Even when her anorexia was life threatening, she found it hard to change: ‘I did not want to die, I never wanted to die, but I was too scared to be anything different.’ Jess thinks that the key to treat anorexia would be early intervention, before anorexia becomes ingrained in identity. A similar experience is described in an article by Tan and colleagues about anorexia. They asked one of their research subjects, what would change when they would magically cure the anorexia. The person replies that they couldn’t imagine this because ‘it is just part of me now’
There are similar stories in addiction. In ‘Drugs are the only life I knew’ Kate describes how she felt a loss of identity when recovering from a substance-using lifestyle, and compares this feeling of loss of identity to someone who just lost a long-standing job, or whose children have grown and left home.
I felt not so much like I missed the druggie lifestyle, but that I was starting to lose my grip on who I was, and was finding it hard to function. (…) I think a lot of the time when a person is trying to quit drugs and keeps relapsing, the personality/identity side of it is overlooked, I think that’s just as difficult to gain control over as the physical drug usage.
Owen Flanagan described how alcoholism can become woven into the fabric of everyday life.
Their personhood, their character, is constituted, in part, by a history of drinking, by a set of identifications and practices that involve alcohol, and that make these individuals who and what they are. (…). Undoing alcoholism as a form of life, and not more narrowly as just a drinking problem, involves fairly radical undoing and then redoing of oneself.
One difference between physical illness and mental illness is that identity change can play an important role in recovery. Adopting the identity of a healthy person can’t cure cancer but substance users can sometimes regain control over their addiction by adopting a non-using identity. This strategy is especially effective in early stages of dependency. Flanagan describes how his brother decided that being an addict was incompatible with other identities he endorsed: being a rock/ice climber, serious bike racer, competitive half-marathoner, and ultra-marathoner, and so managed to overcome his addiction to be the person he regarded himself as.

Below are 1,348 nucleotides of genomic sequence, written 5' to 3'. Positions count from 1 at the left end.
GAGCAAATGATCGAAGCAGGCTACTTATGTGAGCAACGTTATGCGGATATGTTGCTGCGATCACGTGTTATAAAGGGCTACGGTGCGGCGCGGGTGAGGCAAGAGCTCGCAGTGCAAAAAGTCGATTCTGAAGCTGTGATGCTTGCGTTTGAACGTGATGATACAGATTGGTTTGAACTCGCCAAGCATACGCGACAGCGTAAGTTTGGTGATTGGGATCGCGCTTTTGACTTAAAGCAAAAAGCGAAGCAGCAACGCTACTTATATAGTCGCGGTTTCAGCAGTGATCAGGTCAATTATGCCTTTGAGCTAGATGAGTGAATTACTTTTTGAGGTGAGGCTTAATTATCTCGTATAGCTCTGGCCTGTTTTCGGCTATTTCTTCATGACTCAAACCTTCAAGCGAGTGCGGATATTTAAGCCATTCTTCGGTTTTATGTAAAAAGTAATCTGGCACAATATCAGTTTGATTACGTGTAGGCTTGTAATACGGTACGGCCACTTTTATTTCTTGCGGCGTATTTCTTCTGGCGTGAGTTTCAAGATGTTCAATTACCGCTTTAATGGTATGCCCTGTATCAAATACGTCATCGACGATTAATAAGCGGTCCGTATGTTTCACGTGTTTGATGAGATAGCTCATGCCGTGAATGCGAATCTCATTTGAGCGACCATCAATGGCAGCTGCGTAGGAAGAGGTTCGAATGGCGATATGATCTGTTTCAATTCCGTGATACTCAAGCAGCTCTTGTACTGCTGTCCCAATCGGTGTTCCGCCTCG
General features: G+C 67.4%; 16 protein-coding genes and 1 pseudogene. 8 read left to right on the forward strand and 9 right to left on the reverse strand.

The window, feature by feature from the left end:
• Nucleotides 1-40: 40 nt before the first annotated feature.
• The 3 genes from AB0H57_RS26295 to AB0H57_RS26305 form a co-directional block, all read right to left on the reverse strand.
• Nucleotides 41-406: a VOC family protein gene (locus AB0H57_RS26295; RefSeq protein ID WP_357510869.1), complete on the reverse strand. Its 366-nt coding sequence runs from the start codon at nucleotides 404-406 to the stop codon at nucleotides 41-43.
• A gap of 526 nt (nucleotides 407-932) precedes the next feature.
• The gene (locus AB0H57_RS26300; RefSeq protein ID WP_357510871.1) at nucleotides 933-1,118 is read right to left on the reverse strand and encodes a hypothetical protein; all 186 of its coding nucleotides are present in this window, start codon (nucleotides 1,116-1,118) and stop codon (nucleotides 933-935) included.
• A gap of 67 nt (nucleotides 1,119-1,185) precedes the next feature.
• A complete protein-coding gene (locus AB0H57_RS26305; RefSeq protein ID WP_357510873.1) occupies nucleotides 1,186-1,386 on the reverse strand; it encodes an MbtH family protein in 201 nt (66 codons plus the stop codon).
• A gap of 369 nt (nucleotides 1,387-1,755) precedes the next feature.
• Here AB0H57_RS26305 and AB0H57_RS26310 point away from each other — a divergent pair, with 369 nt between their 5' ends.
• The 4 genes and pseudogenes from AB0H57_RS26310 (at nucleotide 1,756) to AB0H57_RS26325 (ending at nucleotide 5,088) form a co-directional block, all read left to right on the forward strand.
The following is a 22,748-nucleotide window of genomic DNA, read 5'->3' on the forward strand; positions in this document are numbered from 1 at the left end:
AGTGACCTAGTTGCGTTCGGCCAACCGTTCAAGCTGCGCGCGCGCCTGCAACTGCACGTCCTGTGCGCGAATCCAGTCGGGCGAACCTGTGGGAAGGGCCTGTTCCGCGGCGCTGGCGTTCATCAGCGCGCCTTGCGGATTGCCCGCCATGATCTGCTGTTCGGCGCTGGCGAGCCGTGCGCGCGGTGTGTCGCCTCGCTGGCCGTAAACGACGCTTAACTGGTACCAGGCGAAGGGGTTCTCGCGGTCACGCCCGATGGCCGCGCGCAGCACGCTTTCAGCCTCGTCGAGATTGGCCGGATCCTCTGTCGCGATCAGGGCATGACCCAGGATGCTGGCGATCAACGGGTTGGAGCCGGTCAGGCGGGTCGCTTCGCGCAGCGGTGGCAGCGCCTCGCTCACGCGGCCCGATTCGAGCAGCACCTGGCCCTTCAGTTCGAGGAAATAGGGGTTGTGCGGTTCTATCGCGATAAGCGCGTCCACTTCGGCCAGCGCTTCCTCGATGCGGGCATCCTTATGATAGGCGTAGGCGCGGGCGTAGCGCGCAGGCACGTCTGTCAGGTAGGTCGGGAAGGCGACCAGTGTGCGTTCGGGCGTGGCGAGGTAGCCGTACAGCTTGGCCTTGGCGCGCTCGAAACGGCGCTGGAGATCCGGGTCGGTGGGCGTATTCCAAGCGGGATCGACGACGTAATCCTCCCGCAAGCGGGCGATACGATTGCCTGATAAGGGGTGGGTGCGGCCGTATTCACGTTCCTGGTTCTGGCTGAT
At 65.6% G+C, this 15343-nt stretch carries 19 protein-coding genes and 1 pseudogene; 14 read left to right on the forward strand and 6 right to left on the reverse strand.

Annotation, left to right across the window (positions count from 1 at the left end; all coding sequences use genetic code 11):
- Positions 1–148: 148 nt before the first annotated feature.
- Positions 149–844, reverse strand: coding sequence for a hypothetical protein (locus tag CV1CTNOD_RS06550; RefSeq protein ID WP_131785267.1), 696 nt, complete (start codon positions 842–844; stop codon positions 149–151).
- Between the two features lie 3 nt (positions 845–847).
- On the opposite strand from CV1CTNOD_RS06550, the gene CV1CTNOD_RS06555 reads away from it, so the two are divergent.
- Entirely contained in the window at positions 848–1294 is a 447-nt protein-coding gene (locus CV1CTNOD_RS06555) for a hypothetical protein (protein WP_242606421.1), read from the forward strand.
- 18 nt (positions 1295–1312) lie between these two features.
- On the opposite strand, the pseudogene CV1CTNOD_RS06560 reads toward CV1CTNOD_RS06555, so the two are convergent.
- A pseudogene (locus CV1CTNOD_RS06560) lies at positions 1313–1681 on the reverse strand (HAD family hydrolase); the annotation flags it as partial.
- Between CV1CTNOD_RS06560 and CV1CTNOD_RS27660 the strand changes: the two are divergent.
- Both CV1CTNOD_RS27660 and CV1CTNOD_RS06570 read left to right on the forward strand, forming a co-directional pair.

The question then is how to untangle the using-identity from the non-using identity, especially in chronic, late stage addiction, when it becomes deeply ingrained. Marc Lewis’s new book, The Biology of Desire: Why Addiction is Not a Disease (2015), might offer a new way of looking at the problem. Lewis criticises the concept of recovery . It is not the case that we ‘recover’ the old identity, but rather that we start something new: we form a new identity that incorporates the experiences we have lived.
The tricky part with the relationship between identity and mental illness, is that because it can become part of someone’s identity, people often think that someone chooses it. Paradoxically, the stigma attached to this view on mental illness makes that people have less options to positive identities that may be beneficial for their recovery. Flanagan’s account is very illustrative at this point. ‘Even the heroes drank whiskey. They never got drunk. (…) I didn’t want to be a drunk. [A]nd yet drinking started to seem as natural to real life as breathing.’ Endorsing a drinking life, or endorsing thinness doesn’t mean endorsing addiction or anorexia. The influence of mental illness on identity should be taken seriously, just as identity change after physical illness should be taken seriously.
If you want to share your personal experience with how illness influenced your identity, please feel free to leave a comment.